Phu Quoc is an island of culinary exploits, boasting numerous specialties that cause visitors to salivate. One of the most favored dishes is raw herring.
As Vietnam’s largest island covering an area of nearly 600 square km, Phu Quoc is bestowed with abundant and valuable the a point if cultural convergence, as its residents hail from Vietnam, Kampuchea, and China. Most of the immigrants are from Quang Ngai province. This multi-cultureless result in an original flavor of Phu Quoc people, but especially regarding their culinary culture.
Dishes in Phu Quoc often carry central Vietnam’s flavors, the savory taste of Chinese cuisine, or the sweet overtones known to Khmer food. Of the many delicious dishes on the island, raw herring is particularly unique. The key ingredient is the fresh herring. In comparison with other kinds of herring available in Vietnam, Phu Quoc herring has firmer, more delicious meat with a higher level of protein.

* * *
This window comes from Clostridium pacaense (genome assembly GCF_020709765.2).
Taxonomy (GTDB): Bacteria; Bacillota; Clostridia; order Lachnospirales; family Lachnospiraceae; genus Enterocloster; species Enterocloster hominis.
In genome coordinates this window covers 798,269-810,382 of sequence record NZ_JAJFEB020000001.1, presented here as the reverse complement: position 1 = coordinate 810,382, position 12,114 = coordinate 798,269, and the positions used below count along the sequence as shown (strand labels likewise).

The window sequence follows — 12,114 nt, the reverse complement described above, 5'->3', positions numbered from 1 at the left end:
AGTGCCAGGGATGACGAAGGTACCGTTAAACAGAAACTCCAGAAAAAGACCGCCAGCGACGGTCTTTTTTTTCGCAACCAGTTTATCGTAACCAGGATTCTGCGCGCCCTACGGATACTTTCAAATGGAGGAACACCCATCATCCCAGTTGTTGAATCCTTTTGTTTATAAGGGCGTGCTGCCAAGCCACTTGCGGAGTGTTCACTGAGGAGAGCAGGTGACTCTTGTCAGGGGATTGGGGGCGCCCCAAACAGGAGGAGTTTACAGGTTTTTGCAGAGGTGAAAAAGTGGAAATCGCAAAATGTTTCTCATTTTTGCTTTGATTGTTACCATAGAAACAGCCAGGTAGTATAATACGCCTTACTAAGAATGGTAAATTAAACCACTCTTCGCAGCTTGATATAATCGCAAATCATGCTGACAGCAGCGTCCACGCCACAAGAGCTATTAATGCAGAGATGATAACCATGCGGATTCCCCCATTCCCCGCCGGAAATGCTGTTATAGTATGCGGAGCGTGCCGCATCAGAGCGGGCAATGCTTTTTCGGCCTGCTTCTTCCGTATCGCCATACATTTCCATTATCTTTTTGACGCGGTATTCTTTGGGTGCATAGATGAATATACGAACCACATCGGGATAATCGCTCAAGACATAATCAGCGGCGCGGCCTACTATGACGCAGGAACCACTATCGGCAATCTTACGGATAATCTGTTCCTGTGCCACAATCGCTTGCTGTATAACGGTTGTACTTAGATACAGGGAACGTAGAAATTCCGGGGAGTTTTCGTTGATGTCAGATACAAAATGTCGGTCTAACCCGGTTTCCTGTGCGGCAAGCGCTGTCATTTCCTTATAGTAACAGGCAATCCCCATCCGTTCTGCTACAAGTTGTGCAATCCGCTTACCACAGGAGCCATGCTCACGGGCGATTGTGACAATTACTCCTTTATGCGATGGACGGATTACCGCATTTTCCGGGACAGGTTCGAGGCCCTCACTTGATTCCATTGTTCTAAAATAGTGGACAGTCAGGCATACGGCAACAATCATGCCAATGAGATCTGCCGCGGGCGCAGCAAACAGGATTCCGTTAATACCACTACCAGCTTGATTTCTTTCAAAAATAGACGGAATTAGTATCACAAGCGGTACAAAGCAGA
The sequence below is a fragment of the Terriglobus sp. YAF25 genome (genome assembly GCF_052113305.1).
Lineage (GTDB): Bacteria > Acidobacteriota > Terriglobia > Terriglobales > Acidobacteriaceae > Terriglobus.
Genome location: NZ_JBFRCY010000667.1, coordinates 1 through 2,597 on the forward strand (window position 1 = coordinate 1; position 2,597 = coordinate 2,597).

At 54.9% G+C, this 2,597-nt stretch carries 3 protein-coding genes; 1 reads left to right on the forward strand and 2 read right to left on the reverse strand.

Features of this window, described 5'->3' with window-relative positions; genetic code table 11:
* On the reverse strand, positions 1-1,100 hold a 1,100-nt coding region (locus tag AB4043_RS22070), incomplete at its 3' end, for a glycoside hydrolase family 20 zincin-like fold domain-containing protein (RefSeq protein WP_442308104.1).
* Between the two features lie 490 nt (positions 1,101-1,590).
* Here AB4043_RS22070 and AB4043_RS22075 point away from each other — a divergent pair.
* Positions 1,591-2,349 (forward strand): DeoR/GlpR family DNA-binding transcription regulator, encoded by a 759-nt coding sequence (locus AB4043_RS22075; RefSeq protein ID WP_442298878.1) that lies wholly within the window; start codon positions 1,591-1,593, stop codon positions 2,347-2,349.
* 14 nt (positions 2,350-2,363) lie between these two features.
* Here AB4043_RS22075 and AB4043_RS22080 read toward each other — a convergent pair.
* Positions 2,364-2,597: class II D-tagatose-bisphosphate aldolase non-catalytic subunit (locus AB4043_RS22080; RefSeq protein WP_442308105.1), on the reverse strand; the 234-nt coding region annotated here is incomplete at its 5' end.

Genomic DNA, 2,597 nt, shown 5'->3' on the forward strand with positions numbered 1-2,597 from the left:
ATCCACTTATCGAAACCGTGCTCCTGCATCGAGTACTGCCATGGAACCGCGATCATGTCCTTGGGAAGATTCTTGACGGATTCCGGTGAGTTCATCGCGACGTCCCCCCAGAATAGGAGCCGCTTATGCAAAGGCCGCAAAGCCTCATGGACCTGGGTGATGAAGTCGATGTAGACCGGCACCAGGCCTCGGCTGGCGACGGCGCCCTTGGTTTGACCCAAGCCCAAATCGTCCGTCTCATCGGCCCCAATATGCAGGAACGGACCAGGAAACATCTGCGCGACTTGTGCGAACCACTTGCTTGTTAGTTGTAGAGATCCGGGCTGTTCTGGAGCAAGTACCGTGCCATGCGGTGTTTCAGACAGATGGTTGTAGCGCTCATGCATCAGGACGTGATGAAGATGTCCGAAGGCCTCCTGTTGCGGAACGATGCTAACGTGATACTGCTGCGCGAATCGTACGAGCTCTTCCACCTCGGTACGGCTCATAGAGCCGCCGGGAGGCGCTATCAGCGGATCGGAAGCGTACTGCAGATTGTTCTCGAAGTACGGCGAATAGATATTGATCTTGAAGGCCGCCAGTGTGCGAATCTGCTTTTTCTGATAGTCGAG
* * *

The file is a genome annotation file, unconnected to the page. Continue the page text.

Raw herring is prepared rather simply. The fish is cleaned and decaled. Then its belly is cut and the fillets on either side are removed. The meat is doused in lemon juice to evaporate. The rice papers used to roll the raw fish are soaked in young coconut milk, which yields a sweet fragrance and keeps the papers soft enough to roll easily.
The dipping sauce has the pungent flavor of Phu Quoc’s famous fish sauce, which is mixed with peeled peanuts, sour shrimp, ground garlic and pepper. Sliced tomatoes, cucumbers, pineapple, coconut meat, lettuce, and mint leaves are rolled together in the rice paper with one or two slices of raw herring. The roll is dipped into the sauce, and then eaten. All these ingredients create a delicious dish with the peculiar blended taste: the fresh herring, the aroma of the fish sauce, the buttery taste of peeled peanuts and Phu Quoc coconut.
Visiting Phu Quoc, your taste buds will undoubtedly be bombarded with the endless island delicacies. But you should not miss the chance to raw herring, as this dish is unlike any others in Vietnam. It is an example of true fusion and, in that, a beautiful trait of Vietnam’s culinary culture.
This article written by Lanh Nguyen from Vietnam Heritage Travel
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